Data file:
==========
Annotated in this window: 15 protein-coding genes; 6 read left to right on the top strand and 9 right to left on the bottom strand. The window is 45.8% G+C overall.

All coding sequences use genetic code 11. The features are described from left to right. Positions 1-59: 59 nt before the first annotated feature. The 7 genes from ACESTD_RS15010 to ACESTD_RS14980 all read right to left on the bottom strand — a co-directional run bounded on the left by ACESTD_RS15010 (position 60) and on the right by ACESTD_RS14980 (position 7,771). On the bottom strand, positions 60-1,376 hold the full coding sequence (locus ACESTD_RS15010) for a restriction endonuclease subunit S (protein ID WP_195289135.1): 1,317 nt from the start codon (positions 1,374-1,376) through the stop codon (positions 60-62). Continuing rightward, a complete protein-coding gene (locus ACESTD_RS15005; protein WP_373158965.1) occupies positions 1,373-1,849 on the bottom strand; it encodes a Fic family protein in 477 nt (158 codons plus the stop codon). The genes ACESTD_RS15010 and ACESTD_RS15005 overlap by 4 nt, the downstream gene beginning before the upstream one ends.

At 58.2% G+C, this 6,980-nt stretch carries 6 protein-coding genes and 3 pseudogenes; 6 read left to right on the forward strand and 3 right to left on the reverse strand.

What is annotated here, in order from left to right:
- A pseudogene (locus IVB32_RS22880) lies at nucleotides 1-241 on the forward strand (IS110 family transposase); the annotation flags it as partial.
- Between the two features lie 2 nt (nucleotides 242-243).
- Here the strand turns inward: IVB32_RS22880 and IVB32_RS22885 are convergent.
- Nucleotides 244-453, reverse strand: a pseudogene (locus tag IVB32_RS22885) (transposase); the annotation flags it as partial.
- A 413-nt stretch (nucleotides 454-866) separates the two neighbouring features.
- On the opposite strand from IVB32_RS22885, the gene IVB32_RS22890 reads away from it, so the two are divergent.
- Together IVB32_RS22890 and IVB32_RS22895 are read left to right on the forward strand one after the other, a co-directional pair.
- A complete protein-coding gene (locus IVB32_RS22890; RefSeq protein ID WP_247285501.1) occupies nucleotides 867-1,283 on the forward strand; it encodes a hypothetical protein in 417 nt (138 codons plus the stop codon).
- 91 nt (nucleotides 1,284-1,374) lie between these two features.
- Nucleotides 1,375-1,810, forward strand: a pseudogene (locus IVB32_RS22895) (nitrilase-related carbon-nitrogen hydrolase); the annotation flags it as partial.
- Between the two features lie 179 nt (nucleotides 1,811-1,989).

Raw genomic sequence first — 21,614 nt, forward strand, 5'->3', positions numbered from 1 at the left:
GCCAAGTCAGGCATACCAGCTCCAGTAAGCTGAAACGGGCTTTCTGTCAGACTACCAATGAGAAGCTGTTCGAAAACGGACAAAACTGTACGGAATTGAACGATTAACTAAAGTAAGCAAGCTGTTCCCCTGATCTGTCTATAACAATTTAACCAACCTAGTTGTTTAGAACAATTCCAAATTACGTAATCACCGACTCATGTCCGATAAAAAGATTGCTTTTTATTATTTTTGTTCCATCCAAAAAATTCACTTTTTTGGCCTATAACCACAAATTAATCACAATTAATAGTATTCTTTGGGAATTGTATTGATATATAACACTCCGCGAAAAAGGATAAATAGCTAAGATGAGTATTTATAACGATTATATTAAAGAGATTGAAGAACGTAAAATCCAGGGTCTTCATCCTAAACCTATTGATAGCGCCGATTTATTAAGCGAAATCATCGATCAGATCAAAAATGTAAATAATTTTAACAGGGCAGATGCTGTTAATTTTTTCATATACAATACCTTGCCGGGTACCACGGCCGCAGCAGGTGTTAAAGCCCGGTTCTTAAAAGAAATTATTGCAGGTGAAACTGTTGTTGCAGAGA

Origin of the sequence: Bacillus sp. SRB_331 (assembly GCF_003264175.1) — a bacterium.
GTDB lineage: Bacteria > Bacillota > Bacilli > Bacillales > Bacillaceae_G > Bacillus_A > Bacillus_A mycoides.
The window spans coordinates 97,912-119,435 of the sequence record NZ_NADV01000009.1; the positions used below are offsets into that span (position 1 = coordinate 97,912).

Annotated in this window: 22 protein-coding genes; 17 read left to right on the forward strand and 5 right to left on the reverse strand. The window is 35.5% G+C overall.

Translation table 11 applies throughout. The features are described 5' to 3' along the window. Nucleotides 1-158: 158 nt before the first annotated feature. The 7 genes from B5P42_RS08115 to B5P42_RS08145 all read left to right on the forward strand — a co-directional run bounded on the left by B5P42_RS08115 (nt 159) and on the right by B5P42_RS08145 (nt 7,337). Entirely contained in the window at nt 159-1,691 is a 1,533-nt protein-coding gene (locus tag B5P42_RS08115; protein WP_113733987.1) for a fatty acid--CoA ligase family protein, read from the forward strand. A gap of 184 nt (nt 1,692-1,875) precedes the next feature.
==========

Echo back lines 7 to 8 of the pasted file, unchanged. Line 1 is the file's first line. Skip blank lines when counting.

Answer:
- Here the strand turns inward: IVB32_RS22880 and IVB32_RS22885 are convergent.
- Nucleotides 244-453, reverse strand: a pseudogene (locus tag IVB32_RS22885) (transposase); the annotation flags it as partial.